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Alfred H. Miles, ed. The Sacred Poets of the Nineteenth Century. 1907.

By Midnight Hymn of the Eastern Church

Gerard Moultrie (1829–1885)

(From the Greek)

BEHOLD, the Bridegroom cometh in the middle of the night,

And blest is he whose loins are girt, whose lamp is burning bright;

But woe to that dull servant, whom his Master shall surprise

With lamp untrimmed, unburning, and with slumber in his eyes.

Do thou, my soul, beware, beware, lest thou in sleep sink down,

Lest thou be given o’er to death, and lose the golden crown;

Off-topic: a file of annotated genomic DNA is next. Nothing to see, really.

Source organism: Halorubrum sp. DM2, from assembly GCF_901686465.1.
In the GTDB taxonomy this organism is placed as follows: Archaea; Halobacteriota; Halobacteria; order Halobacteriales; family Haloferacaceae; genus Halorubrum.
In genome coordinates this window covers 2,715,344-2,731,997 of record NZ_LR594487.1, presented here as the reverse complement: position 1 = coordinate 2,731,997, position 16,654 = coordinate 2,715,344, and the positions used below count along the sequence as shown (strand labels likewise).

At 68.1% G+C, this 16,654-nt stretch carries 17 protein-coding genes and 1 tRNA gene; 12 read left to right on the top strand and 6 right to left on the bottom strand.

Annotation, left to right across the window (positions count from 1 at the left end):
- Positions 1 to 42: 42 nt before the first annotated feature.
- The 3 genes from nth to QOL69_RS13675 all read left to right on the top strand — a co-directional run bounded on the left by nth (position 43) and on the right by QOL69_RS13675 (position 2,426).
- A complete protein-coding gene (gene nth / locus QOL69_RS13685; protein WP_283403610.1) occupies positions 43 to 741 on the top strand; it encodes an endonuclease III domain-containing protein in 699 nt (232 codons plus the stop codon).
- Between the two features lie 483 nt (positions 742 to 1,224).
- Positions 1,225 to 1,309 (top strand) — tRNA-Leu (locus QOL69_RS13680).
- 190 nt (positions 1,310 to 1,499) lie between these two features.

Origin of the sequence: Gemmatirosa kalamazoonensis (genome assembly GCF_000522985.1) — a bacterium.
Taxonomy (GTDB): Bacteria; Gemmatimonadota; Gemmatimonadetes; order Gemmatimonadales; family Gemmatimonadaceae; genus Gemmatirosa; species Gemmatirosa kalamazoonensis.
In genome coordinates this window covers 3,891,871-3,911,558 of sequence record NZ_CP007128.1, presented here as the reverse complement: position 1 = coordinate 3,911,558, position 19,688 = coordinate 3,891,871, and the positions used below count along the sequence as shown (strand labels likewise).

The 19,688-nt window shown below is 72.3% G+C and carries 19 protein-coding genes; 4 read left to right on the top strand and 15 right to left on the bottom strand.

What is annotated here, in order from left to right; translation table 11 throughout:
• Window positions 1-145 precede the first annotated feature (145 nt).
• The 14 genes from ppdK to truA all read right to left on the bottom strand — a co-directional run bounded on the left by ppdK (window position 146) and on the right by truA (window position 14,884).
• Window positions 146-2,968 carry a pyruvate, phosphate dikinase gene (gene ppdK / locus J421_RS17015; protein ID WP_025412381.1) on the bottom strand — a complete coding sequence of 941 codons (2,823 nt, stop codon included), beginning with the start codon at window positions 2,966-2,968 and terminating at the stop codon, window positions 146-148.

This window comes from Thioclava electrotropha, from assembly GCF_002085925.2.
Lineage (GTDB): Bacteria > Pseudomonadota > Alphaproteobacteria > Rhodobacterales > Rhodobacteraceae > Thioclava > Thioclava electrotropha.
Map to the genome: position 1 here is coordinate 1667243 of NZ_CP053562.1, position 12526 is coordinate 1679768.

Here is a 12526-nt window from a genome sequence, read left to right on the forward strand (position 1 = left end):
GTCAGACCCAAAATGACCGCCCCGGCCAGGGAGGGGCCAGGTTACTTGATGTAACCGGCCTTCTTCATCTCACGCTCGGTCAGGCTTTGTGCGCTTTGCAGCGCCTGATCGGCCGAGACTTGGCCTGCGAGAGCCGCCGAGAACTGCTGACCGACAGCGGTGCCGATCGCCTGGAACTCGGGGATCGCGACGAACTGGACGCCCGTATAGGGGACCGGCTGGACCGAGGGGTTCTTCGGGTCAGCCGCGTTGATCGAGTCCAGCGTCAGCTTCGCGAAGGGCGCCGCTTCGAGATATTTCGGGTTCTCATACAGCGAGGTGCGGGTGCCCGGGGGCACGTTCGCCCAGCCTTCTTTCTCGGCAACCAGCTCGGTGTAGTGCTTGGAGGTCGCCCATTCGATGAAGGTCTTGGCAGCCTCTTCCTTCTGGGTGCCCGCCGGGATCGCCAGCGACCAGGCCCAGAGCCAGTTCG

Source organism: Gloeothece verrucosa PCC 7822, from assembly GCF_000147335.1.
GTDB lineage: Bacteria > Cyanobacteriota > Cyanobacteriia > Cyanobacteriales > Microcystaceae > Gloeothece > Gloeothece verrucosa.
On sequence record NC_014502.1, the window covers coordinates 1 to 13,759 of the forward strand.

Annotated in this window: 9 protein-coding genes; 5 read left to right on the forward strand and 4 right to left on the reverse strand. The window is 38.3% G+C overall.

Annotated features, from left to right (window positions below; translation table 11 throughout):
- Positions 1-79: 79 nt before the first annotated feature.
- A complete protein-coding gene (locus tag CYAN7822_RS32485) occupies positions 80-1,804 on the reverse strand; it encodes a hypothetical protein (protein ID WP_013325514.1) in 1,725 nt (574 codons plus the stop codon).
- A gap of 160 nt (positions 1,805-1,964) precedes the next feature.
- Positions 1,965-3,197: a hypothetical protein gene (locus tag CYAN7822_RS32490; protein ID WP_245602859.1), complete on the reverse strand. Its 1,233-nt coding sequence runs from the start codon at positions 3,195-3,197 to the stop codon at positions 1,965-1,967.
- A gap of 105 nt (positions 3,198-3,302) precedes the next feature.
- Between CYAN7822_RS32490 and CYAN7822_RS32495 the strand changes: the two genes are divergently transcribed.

But see that thou be sober, with a watchful eye, and thus

Cry—Holy, Holy, Holy God, have mercy upon us.

That Day, the Day of Fear, shall come; my soul, slack not thy toil,

But light thy lamp, and feed it well, and make it bright with oil;

Thou knowest not how soon may sound the cry at eventide,

“Behold, the Bridegroom comes. Arise! Go forth to meet the Bride.”

Beware, my soul, beware, beware, lest thou in slumber lie,

And, like the five, remain without, and knock, and vainly cry;

But watch, and bear thy lamp undimmed, and Christ shall gird thee on

His own bright Wedding Robe of Light—the Glory of the Son.